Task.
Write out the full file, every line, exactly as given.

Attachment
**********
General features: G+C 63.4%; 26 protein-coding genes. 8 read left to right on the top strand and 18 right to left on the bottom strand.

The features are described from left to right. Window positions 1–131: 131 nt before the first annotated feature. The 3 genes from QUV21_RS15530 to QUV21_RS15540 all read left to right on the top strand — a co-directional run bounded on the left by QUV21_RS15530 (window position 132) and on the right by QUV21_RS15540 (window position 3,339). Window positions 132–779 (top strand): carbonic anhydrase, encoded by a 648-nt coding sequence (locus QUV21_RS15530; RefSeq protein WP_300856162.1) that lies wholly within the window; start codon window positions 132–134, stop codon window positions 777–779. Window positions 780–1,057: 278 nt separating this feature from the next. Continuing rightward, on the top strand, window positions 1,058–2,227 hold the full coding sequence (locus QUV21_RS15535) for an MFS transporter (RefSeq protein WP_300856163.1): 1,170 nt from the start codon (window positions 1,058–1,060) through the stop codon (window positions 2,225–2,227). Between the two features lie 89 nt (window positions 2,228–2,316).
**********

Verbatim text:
General features: G+C 63.4%; 26 protein-coding genes. 8 read left to right on the top strand and 18 right to left on the bottom strand.

The features are described from left to right. Window positions 1–131: 131 nt before the first annotated feature. The 3 genes from QUV21_RS15530 to QUV21_RS15540 all read left to right on the top strand — a co-directional run bounded on the left by QUV21_RS15530 (window position 132) and on the right by QUV21_RS15540 (window position 3,339). Window positions 132–779 (top strand): carbonic anhydrase, encoded by a 648-nt coding sequence (locus QUV21_RS15530; RefSeq protein WP_300856162.1) that lies wholly within the window; start codon window positions 132–134, stop codon window positions 777–779. Window positions 780–1,057: 278 nt separating this feature from the next. Continuing rightward, on the top strand, window positions 1,058–2,227 hold the full coding sequence (locus QUV21_RS15535) for an MFS transporter (RefSeq protein WP_300856163.1): 1,170 nt from the start codon (window positions 1,058–1,060) through the stop codon (window positions 2,225–2,227). Between the two features lie 89 nt (window positions 2,228–2,316).